An interesting article in the NYT’s brought some new thinking to the bully problem. New research suggests that “aggressive behavior is twice as likely in a child with sleep disordered breathing like snoring or daytime sleepiness.” There is no causal relationship proven by lack of sleep and bullying, but this study does underscore how important sleep is to “emotional regulation and decision-making capabilities.” At Think:Kids, we believe strongly that your explanation must guide your intervention, and clearly traditional approaches to reducing bullying wouldn’t be too effective if one of the prime contributors (for example: lack of sleep) wasn’t addressed.
We have recently launched efforts to offer our own bullying prevention training program. Our motto “children do well if they can” applies to bullies as well…”bullies do well if they can.” Yet how to empathize with the mean kid in the class who shoves others and leaves lunches boxes upside down in the dirt? How do you wrap your head around if the bully could do well he would do well? We believe that bullies lack crucial skills, often in the realm of social thinking such as: taking another’s point of view, empathy, awareness of the impact of your behavior on others, difficulty entering a group and connecting with others, and the list goes on.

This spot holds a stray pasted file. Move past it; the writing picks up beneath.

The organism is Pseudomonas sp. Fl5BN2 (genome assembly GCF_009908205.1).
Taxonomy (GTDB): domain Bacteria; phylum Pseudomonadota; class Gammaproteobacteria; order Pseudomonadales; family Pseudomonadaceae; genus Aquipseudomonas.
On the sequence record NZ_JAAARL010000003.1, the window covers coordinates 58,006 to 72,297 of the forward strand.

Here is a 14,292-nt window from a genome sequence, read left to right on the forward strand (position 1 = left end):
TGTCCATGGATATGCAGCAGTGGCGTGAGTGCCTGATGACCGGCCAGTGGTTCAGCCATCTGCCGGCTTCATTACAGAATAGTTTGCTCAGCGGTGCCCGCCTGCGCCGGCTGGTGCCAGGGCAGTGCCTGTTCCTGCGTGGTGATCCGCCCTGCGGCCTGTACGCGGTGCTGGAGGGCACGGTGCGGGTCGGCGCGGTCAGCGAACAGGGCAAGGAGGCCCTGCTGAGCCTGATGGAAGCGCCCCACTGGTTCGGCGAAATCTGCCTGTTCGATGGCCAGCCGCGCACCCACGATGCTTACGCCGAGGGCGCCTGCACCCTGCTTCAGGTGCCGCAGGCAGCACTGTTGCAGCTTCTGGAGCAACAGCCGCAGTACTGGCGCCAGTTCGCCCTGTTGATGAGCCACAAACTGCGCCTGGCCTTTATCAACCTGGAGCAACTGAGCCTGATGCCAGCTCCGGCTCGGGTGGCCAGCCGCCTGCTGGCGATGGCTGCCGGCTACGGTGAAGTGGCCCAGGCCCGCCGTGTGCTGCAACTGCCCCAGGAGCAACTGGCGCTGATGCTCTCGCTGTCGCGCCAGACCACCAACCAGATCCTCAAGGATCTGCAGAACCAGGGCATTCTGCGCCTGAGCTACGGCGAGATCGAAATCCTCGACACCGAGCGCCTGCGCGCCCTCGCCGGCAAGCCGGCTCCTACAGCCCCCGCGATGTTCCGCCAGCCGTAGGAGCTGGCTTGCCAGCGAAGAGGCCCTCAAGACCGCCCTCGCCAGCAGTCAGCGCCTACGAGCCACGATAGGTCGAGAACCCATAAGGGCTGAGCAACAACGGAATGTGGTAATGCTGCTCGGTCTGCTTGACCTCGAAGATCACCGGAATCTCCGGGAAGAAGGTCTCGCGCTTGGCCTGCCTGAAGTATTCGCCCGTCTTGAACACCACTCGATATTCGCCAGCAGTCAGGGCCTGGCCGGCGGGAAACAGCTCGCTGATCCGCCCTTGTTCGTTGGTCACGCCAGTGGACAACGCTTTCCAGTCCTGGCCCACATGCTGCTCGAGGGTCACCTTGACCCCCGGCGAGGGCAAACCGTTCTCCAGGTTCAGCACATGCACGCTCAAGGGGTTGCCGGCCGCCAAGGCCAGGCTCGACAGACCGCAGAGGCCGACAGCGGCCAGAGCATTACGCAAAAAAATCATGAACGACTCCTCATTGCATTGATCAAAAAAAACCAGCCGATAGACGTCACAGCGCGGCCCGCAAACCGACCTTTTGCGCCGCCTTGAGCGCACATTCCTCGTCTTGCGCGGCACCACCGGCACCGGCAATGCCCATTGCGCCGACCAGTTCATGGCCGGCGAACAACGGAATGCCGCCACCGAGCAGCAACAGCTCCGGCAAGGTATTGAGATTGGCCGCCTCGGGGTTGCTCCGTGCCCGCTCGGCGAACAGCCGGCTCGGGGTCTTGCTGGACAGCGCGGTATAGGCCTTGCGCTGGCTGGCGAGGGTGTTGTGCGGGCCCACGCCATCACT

If bullies lack these skills, they won’t respond to typical forms of discipline. Suspending a bully doesn’t help him/her learn the skills they need so they won’t bully in the future.
Back to the article: evidently setting a bedtime isn’t just to get your kids out of your hair so you can have a glass of wine and watch a TV show
(although that’s an upside to bedtime!). It may help prevent your child from being involved in disruptive and bullying behavior with their peers. That’s worth thinking about!